When Hitchcock was a child, his father used to ask local policemen to send him to the cells for a couple of days as a deterrent to misbehaviour; a fear of policemen, and a terror of arrest, stayed with him all his life. But his studies of identity theft can speak to us all today, when the threat of existential hijack is only a mouse-click away, when somebody purporting to be you is, even as you read this, accessing your bank or pretending to be you on Facebook.

A complementary Hitchcock theme that endures is finding that the world around you, or the person you trust above all others, isn't what you think: the woman in Vertigo, the neighbours in Rear Window, Uncle Charlie in Shadow of a Doubt, the new wife in Marnie, the new husband in Rebecca, the people on the train in The Lady Vanishes, the new asylum boss in Spellbound, the strangely helpful blonde in North by Northwest... Hitchcock's films are reminders that everyone has secrets, everyone could be a murderer, every lover could be playing with your most secret desires; your fondest relative could kill you, your neighbours will lie to you if it suits them. It's a nasty world his films reveal: people discover they've been fooled into believing everything's okay, ordinary, bourgeois and loving. Realising the world is a falsehood is the premise of The Truman Show and The Matrix: Hitchcock made minor versions of the premise half a century earlier.

Surveillance, that ever-present phenomenon of the 21st century, is the theme of two of his finest movies, Rear Window and Vertigo. In the former, the wheelchair-ridden James Stewart spies on neighbours through a lens (the film updates us on their progress like a prototypical Big Brother) and imagines he sees the aftermath of a murder. In the latter, Stewart plays a semi-retired cop who obsessively follows a woman (Kim Novak) twice, the second time when he's trying to recreate her in the image of his dead lover; he minutely inspects her face and body like an unusually intrusive CCTV camera. Viewing them both today, when such full-on surveillance is commonplace, one feels no sense of dated-ness at all.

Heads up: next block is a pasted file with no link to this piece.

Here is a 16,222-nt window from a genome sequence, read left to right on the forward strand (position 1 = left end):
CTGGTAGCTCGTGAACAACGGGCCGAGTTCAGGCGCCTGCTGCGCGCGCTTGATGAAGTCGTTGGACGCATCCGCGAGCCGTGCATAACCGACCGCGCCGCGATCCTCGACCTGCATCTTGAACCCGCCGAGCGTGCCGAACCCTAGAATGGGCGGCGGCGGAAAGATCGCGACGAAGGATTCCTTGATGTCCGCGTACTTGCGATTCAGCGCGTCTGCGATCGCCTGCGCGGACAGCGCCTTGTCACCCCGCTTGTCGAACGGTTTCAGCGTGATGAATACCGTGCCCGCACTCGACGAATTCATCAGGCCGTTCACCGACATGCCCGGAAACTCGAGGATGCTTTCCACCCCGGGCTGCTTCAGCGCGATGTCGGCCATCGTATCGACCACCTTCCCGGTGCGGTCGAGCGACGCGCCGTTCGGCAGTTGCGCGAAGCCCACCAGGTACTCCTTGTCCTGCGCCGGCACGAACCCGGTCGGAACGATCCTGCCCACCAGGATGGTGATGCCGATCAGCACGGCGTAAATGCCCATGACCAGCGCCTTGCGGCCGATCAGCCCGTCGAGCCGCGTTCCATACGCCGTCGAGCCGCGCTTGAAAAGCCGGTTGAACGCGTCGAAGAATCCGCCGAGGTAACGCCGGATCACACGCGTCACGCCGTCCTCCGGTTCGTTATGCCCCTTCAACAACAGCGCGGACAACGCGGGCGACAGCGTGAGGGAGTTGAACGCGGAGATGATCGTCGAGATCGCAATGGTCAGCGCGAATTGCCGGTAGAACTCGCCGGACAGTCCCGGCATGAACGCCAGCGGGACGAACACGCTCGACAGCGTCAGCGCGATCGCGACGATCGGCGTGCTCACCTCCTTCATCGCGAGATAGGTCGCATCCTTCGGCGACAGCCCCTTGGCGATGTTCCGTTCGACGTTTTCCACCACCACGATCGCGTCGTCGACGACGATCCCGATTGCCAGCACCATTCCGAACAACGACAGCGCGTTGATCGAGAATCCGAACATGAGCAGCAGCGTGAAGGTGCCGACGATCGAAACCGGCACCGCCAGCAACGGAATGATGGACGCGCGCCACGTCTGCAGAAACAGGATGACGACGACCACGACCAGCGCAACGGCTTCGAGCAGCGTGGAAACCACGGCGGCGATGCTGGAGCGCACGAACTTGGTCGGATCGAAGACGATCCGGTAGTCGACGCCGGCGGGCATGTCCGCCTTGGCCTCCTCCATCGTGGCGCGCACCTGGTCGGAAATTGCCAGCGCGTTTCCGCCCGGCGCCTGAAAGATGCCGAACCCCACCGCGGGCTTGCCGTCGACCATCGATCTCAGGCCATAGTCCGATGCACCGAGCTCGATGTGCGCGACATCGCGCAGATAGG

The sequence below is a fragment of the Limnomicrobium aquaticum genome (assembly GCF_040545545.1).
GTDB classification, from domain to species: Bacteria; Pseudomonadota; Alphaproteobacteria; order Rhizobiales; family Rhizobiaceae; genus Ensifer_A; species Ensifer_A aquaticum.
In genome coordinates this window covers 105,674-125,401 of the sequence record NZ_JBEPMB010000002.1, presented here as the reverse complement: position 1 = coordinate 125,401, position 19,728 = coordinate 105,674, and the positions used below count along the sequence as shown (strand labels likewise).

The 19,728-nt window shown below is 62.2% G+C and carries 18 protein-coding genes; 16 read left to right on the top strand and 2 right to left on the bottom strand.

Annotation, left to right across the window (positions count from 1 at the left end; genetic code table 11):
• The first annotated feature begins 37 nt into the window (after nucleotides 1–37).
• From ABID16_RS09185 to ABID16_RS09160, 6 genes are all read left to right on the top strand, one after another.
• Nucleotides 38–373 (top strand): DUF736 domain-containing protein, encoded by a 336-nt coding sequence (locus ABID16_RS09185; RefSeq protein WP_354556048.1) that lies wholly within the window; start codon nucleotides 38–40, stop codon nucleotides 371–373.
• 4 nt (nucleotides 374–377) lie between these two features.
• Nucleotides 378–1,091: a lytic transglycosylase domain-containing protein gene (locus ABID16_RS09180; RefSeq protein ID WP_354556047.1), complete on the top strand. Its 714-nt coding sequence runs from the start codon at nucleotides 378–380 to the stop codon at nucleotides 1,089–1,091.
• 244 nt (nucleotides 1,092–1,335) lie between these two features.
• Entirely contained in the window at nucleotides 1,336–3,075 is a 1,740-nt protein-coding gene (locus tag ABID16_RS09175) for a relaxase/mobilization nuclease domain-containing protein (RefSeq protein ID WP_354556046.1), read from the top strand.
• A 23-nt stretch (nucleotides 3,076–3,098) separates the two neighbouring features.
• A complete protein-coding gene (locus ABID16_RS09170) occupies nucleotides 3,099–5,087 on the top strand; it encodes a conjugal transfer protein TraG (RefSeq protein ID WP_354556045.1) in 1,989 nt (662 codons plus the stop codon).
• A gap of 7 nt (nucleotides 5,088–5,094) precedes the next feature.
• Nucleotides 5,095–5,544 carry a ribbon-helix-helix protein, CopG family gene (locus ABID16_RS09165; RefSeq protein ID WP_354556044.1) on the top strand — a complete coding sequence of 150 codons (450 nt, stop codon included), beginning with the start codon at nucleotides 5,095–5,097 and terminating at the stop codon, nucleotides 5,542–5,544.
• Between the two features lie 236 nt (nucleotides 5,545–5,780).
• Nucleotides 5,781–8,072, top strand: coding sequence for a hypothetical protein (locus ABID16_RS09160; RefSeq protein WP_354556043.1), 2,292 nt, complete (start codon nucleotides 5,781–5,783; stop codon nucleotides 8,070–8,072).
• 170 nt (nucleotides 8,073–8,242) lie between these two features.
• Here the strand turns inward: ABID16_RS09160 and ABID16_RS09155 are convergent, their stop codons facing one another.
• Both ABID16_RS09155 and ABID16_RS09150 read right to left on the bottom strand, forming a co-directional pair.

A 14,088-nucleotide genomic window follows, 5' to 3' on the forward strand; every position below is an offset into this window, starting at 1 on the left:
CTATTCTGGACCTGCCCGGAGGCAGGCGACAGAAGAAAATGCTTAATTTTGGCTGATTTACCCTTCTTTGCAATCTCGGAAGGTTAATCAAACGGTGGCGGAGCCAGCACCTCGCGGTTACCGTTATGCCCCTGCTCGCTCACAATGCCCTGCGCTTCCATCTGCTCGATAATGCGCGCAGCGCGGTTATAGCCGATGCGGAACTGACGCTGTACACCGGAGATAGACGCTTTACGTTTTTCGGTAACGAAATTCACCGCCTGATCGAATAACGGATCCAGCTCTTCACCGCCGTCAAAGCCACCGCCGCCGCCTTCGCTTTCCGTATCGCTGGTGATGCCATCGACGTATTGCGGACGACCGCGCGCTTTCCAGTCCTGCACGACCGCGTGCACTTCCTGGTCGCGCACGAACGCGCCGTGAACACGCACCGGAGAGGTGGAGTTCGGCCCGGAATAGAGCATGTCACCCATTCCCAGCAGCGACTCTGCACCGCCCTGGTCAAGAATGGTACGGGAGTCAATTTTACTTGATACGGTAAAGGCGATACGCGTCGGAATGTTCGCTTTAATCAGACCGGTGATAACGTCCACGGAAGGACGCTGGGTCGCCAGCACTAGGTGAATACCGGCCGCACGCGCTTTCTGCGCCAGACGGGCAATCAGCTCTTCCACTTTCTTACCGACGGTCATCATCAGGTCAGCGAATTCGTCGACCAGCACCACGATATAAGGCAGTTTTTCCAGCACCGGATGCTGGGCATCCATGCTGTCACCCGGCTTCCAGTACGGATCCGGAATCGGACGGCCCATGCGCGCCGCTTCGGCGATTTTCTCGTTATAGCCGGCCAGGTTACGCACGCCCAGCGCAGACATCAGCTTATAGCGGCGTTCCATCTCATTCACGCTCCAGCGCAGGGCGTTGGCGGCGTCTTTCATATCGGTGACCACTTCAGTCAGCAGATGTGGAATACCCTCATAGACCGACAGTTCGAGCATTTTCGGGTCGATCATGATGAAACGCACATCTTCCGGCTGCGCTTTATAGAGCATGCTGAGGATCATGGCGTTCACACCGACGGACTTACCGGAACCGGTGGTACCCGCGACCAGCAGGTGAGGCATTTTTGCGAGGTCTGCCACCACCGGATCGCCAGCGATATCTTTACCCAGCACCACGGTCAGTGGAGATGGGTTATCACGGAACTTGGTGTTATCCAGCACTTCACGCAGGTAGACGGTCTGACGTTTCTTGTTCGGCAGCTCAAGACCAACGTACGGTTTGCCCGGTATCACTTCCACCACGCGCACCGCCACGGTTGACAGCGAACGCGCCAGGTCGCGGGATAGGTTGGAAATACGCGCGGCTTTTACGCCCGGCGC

And of course the incidental pleasures of Hitchcock's work, outside the demands of plot and theme, never fade: the sinister smoke curling behind Joseph Cotton's newspaper in Shadow of a Doubt, the fabulous smarminess of George Sanders in Rebecca and Foreign Correspondent, and the heart-stopping first sight of Grace Kelly, coming to kiss her sleeping boyfriend in Rear Window. Hitchcock was so in love with her, he printed the moment in slow motion. It is still stunning today – like so much of the master's unsurpassed canon of comic-suspense-drama.

The Hitchcock season is on Sky movies from Monday 25 May to Sunday 31 May and is in association with 'The Independent' and 'The Independent on Sunday'


Rear Window
Crippled James Stewart and divine Grace Kelly spy on a murderous neighbour in a perfect film.

The Lady Vanishes
Margaret Lockwood looks for an old lady on a train, and finds herself up to her neck in intrigue.

Foreign Correspondent
Clueless reporter Joel McCrea looks for Nazi agents in London and Holland in this underrated comedy-chase-thriller.

The 39 Steps
Robert Donat flees police and a spy ring in Scotland. Full of lovely set-pieces.

Shadow of a Doubt
Hitchcock's own favourite, bringing menace to cosy small-town America.

Have you tried new the Independent Digital Edition apps?
Arts and Entertainment

ebooksNow available in paperback
Arts and Entertainment

Arts and Entertainment
Taylor Swift won Best International Solo Female (Getty)

Brits 2015
Arts and Entertainment
Shining star: Maika Monroe, with Jake Weary, in ‘It Follows’
film review
Arts and Entertainment

Brits 2015
Arts and Entertainment
Paloma Faith arrives at the Brit Awards (Getty)

Brits 2015
Arts and Entertainment
Anne Boleyn's beheading in BBC Two's Wolf Hall

TV review
Arts and Entertainment
Follow every rainbow: Julie Andrews in 'The Sound of Music'
film Elizabeth Von Trapp reveals why the musical is so timeless
Arts and Entertainment
Bytes, camera, action: Leehom Wang in ‘Blackhat’
Arts and Entertainment
The Libertines will headline this year's festival
Arts and Entertainment
Richard Dean Anderson in the original TV series, which ran for seven seasons from 1985-1992
Arts and Entertainment
Muscling in: Noah Stewart and Julia Bullock in 'The Indian Queen'

Arts and Entertainment
Olivia Colman and David Tennant star in 'Broadchurch'

TVViewers predict what will happen to Miller and Hardy
Arts and Entertainment
Kevin Spacey and Robin Wright in season two of the series

Watch the new House of Cards series three trailer

Arts and Entertainment
An extract from the sequel to Fight Club

Arts and Entertainment
David Tennant, Eve Myles and Olivia Colman in Broadchurch series two

TV Review
Arts and Entertainment
Old dogs are still learning in 'New Tricks'